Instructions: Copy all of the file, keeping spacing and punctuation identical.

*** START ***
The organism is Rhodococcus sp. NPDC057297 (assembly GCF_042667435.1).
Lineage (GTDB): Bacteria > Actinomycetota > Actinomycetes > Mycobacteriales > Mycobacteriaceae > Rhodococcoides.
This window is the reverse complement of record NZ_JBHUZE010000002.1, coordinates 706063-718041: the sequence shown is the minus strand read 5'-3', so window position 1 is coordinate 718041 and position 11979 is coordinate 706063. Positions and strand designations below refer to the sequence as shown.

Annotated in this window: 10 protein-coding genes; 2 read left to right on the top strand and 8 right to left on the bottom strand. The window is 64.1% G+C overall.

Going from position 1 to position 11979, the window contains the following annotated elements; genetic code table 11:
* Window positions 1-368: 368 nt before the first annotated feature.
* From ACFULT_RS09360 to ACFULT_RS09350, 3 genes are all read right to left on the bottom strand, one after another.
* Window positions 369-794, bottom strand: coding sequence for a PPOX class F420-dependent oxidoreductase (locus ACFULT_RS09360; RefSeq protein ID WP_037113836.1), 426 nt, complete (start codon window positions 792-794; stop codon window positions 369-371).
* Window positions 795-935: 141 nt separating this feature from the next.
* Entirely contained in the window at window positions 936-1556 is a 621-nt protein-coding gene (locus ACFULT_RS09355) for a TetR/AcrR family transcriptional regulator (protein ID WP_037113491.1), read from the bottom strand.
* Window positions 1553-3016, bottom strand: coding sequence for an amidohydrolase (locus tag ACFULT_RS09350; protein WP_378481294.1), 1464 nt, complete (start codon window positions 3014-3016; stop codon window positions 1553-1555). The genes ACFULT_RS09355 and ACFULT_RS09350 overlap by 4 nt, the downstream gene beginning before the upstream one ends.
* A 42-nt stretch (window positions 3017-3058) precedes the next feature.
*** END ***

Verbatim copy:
The organism is Rhodococcus sp. NPDC057297 (assembly GCF_042667435.1).
Lineage (GTDB): Bacteria > Actinomycetota > Actinomycetes > Mycobacteriales > Mycobacteriaceae > Rhodococcoides.
This window is the reverse complement of record NZ_JBHUZE010000002.1, coordinates 706063-718041: the sequence shown is the minus strand read 5'-3', so window position 1 is coordinate 718041 and position 11979 is coordinate 706063. Positions and strand designations below refer to the sequence as shown.

Annotated in this window: 10 protein-coding genes; 2 read left to right on the top strand and 8 right to left on the bottom strand. The window is 64.1% G+C overall.

Going from position 1 to position 11979, the window contains the following annotated elements; genetic code table 11:
* Window positions 1-368: 368 nt before the first annotated feature.
* From ACFULT_RS09360 to ACFULT_RS09350, 3 genes are all read right to left on the bottom strand, one after another.
* Window positions 369-794, bottom strand: coding sequence for a PPOX class F420-dependent oxidoreductase (locus ACFULT_RS09360; RefSeq protein ID WP_037113836.1), 426 nt, complete (start codon window positions 792-794; stop codon window positions 369-371).
* Window positions 795-935: 141 nt separating this feature from the next.
* Entirely contained in the window at window positions 936-1556 is a 621-nt protein-coding gene (locus ACFULT_RS09355) for a TetR/AcrR family transcriptional regulator (protein ID WP_037113491.1), read from the bottom strand.
* Window positions 1553-3016, bottom strand: coding sequence for an amidohydrolase (locus tag ACFULT_RS09350; protein WP_378481294.1), 1464 nt, complete (start codon window positions 3014-3016; stop codon window positions 1553-1555). The genes ACFULT_RS09355 and ACFULT_RS09350 overlap by 4 nt, the downstream gene beginning before the upstream one ends.
* A 42-nt stretch (window positions 3017-3058) precedes the next feature.